Susanne Tienken

Stockholm University

My primary areas of research are cultural linguistics, media linguistics and historical sociolinguistics. I am interested in the relationship between individual and collective language use and the processes of meaning-making in different media during various time periods. A central question which I often return to is how linguistic resources are used to create social and cultural meaning and how humans shape their world through language.

I hold the position of Associate Professor and Senior Lecturer in German linguistics at Stockholm University.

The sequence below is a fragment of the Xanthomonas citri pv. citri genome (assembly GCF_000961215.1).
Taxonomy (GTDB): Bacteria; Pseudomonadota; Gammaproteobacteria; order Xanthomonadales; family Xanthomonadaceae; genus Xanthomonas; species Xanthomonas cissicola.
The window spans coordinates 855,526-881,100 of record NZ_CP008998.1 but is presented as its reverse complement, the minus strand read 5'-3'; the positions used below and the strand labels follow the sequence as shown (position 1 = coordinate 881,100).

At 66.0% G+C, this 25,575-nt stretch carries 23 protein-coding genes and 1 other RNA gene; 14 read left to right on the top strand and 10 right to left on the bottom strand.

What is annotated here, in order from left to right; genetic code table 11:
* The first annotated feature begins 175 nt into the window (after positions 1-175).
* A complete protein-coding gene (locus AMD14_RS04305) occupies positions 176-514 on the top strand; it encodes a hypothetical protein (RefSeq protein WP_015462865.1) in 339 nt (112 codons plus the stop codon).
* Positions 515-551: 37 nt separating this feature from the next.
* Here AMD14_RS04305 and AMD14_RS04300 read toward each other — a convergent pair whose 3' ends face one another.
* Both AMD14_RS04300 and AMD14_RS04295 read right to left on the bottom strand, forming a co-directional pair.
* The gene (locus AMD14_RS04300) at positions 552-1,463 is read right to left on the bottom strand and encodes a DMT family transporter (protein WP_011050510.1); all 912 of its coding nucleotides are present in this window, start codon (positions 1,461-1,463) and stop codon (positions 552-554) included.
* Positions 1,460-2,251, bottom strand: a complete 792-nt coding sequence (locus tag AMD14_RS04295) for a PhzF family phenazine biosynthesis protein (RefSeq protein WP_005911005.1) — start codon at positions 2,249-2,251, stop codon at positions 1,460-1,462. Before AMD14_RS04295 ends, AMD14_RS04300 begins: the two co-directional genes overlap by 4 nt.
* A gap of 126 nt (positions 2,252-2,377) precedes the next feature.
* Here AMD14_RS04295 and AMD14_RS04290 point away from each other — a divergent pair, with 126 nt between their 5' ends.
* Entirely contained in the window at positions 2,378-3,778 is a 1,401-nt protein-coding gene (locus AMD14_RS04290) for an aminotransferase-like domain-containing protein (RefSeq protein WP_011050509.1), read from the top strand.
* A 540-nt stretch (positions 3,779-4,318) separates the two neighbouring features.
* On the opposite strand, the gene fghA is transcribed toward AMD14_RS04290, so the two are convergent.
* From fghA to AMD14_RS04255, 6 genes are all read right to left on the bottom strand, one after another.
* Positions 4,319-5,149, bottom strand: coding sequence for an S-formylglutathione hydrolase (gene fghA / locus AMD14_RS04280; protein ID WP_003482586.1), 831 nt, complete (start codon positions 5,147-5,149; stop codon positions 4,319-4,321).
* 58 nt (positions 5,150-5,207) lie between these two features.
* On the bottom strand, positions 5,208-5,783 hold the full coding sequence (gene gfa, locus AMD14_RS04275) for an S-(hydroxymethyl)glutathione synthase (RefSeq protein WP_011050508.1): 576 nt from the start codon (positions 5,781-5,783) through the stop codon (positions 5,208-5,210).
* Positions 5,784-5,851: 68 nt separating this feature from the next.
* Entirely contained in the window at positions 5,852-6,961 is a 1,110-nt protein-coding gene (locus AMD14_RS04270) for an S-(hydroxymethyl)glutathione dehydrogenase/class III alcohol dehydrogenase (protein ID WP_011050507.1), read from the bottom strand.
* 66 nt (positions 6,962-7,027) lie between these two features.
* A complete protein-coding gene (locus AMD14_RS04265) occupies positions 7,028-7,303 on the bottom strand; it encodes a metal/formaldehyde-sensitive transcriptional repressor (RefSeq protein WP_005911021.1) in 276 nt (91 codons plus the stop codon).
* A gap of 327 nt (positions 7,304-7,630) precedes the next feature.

Item of interest
In my part of the project, I focus on multilingualism among the nobility in the 17th century. The main task is to reconstruct multilingual practices at Skokloster Castle for a better understanding of linguistic means as resources for the construction of noble and powerful identities.

The most significant (and salient) sources are Skokloster‘s stunning ‘writings on the walls’. They can be (and have been) understood as exquisite conversation pieces of edification and amusement. Considering further sources on-site, such as the Skokloster collections of dictionaries, phrase books, travel literature, prayer and cookery books and the inscriptions on china, paintings, embroidery, it becomes clear that the sentences also can be seen as an Early Modern linguistic landscaping practice.